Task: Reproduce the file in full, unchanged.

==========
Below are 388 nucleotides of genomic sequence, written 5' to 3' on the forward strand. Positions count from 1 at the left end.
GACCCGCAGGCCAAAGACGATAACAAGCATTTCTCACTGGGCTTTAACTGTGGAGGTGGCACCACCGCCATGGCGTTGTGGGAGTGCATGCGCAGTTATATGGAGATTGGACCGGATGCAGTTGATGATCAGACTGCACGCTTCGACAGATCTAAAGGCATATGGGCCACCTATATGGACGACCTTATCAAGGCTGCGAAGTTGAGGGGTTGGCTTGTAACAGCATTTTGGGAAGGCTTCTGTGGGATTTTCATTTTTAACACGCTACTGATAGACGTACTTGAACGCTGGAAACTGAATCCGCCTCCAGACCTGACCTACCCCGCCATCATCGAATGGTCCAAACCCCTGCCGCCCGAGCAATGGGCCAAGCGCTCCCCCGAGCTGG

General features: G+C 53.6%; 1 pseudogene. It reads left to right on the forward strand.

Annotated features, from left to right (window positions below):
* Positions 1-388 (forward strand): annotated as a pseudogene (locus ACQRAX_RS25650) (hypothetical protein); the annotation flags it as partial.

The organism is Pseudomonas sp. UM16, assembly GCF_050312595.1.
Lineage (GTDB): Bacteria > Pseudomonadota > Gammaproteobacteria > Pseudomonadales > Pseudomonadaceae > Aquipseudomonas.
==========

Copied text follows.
Below are 388 nucleotides of genomic sequence, written 5' to 3' on the forward strand. Positions count from 1 at the left end.
GACCCGCAGGCCAAAGACGATAACAAGCATTTCTCACTGGGCTTTAACTGTGGAGGTGGCACCACCGCCATGGCGTTGTGGGAGTGCATGCGCAGTTATATGGAGATTGGACCGGATGCAGTTGATGATCAGACTGCACGCTTCGACAGATCTAAAGGCATATGGGCCACCTATATGGACGACCTTATCAAGGCTGCGAAGTTGAGGGGTTGGCTTGTAACAGCATTTTGGGAAGGCTTCTGTGGGATTTTCATTTTTAACACGCTACTGATAGACGTACTTGAACGCTGGAAACTGAATCCGCCTCCAGACCTGACCTACCCCGCCATCATCGAATGGTCCAAACCCCTGCCGCCCGAGCAATGGGCCAAGCGCTCCCCCGAGCTGG

General features: G+C 53.6%; 1 pseudogene. It reads left to right on the forward strand.

Annotated features, from left to right (window positions below):
* Positions 1-388 (forward strand): annotated as a pseudogene (locus ACQRAX_RS25650) (hypothetical protein); the annotation flags it as partial.

The organism is Pseudomonas sp. UM16, assembly GCF_050312595.1.
Lineage (GTDB): Bacteria > Pseudomonadota > Gammaproteobacteria > Pseudomonadales > Pseudomonadaceae > Aquipseudomonas.